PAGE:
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Jakarta Post

As contagion spreads, Indonesia focuses COVID-19 tests in three worst-hit provinces

  • Arya Dipa

    The Jakarta Post

Jakarta and Bandung   /   Wed, March 25, 2020   /   07:44 am
As contagion spreads, Indonesia focuses COVID-19 tests in three worst-hit provinces A taxi driver washes his hands at a public portable sink on Jl. MH Thamrin in Central Jakarta, on March 24, 2020. The Jakarta administration has installed a number of portable sinks to prevent transmission of COVID-19. (JP/Seto Wardhana)

After receiving medical supplies from China, the country is set to hold COVID-19 tests in Jakarta, West Java and Banten, focusing on vulnerable groups including medical workers.

The government had distributed around 125,000 COVID-19 rapid testing kits as of Tuesday, mainly to the three provinces hardest-hit by the pandemic. Jakarta received 100,000 testing kits while West Java has secured 20,000 test kits.

 West Java Governor Ridwan Kamil said the tests in the country’s most populous province would be targeted at cities and regencies around Jakarta and Bandung, where most confirmed cases and deaths have been discovered. The areas include Bogor, Bogor city, Depok, Bekasi, Bekasi city — all part of Greater Jakarta.

“The test is not for all West Java residents. If someone is healthy, has no symptoms and does not work in a high-risk profession, they don’t have to participate in the massive testing. Just stay at home and practice [physical] distancing,” he said.

Read also: Greater Jakarta failing as floodgate to nationwide COVID-19 epidemic

The government has accelerated efforts to fight the pandemic as more cases and deaths are recorded. A total of 686 cases, 55 deaths and 30 recoveries had been recorded as of Tuesday.

The surge in patient numbers has led to a hospital crisis that has taken the lives of doctors and at least one nurse. The Indonesian Doctors Association (IDI) reported as many as eight doctors having died fighting the pandemic.

Iwan Dwiprahasto, a doctor and pharmacology professor at Gadjah Mada University (UGM) medical school, Yogyakarta, passed away on Tuesday after being treated at the Dr. Sardjito General Hospital.

Another doctor, Toni Daniel Silitonga, reportedly died due to exhaustion and heart attack after preparing healthcare facilities and COVID-19 education programs in West Bandung regency in West Java as he was part of the local health agency and COVID-19 task force.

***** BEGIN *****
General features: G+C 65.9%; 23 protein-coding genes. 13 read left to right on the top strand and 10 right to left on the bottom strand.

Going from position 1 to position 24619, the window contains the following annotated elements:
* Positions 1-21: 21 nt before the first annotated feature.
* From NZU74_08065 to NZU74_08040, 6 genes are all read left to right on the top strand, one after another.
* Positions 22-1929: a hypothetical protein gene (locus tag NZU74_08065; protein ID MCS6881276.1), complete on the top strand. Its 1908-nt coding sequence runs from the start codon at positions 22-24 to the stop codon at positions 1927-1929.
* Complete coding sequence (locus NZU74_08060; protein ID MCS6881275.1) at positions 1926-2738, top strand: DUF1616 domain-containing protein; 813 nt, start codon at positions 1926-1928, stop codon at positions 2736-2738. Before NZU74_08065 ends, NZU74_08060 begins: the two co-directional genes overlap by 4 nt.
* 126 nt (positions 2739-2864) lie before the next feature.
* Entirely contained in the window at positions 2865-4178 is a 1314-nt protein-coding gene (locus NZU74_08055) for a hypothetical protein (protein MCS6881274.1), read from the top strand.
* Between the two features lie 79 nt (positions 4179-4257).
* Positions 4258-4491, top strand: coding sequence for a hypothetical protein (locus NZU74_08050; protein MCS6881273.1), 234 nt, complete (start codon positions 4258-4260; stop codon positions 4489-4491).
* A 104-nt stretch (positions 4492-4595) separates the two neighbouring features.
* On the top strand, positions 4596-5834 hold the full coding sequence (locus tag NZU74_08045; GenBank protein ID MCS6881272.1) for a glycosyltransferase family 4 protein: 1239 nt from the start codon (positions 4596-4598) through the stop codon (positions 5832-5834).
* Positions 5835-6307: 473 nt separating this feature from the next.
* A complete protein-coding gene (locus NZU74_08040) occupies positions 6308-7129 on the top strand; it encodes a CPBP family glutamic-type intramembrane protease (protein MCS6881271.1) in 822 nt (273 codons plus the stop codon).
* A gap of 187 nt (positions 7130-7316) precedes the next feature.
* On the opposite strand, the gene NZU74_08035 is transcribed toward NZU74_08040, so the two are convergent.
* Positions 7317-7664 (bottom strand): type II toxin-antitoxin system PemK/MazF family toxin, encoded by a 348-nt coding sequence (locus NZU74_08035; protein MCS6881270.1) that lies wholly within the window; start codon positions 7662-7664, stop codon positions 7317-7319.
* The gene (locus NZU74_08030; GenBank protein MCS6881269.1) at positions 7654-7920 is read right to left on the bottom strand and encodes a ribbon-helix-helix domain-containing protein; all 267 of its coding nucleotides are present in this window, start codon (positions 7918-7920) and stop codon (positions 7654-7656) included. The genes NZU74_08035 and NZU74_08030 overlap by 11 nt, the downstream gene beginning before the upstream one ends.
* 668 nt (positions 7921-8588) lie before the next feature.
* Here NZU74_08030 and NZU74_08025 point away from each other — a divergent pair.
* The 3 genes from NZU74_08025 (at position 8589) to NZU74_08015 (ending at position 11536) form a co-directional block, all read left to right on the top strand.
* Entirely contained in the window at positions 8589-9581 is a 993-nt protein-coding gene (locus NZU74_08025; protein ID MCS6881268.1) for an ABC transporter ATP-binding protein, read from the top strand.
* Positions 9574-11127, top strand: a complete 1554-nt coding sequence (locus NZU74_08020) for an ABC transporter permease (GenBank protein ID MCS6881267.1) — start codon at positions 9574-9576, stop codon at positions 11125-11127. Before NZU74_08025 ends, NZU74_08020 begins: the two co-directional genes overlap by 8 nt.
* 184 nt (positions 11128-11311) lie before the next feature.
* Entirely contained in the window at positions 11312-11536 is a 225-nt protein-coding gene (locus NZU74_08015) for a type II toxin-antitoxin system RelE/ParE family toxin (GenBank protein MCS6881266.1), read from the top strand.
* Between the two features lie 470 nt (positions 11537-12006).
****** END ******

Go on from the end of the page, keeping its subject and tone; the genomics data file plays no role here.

The National Disaster Mitigation Agency (BNPB) recorded that, as of Tuesday, Jakarta, West Java and Banten had recorded the most cases, with 424, 60 and 65 respectively.

“The use of the rapid tests will be prioritized for medical workers because they are the most vulnerable to [COVID-19] exposure,” said BNPB head Doni Monardo.

Ridwan said he had identified three vulnerable groups that would be prioritized for the rapid tests. Category A comprises health workers at hospitals handling patients with the disease, persons and patients under surveillance, as well as the patients' family, neighbors and friends. Category B comprises people whose job exposes them to some social interaction and thus are prone to contracting the virus. Category C comprises people suspected of developing symptoms similar to those of COVID-19.

Read also: COVID-19: Inadequate medical supplies take toll on lives of Indonesian medical workers

To assist the medical workers, the government has also distributed hundreds of thousands of pieces of personal protective equipment such as masks, gloves and hazmat suits to health units across the country.

“The task force has distributed 105,000 pieces of personal protective equipment to a number of provinces, especially on Java given that the island is the most exposed area, especially Jakarta,” Doni said, adding that the agency expected another shipment of 70,000 pieces of protective equipment tomorrow midnight.

President Joko “Jokowi” Widodo has also emphasized that medical workers and their families are priority for the rapid tests.

“I have ordered the health minister to prioritize medical workers and their families. And also persons under surveillance and their families,” he said.

After the arrival of the test kits, the House of Representatives has announced that it would hold testing for all lawmakers and their families. The plan, however, has been rejected by political parties and caused public uproar on social media. (mfp/glh)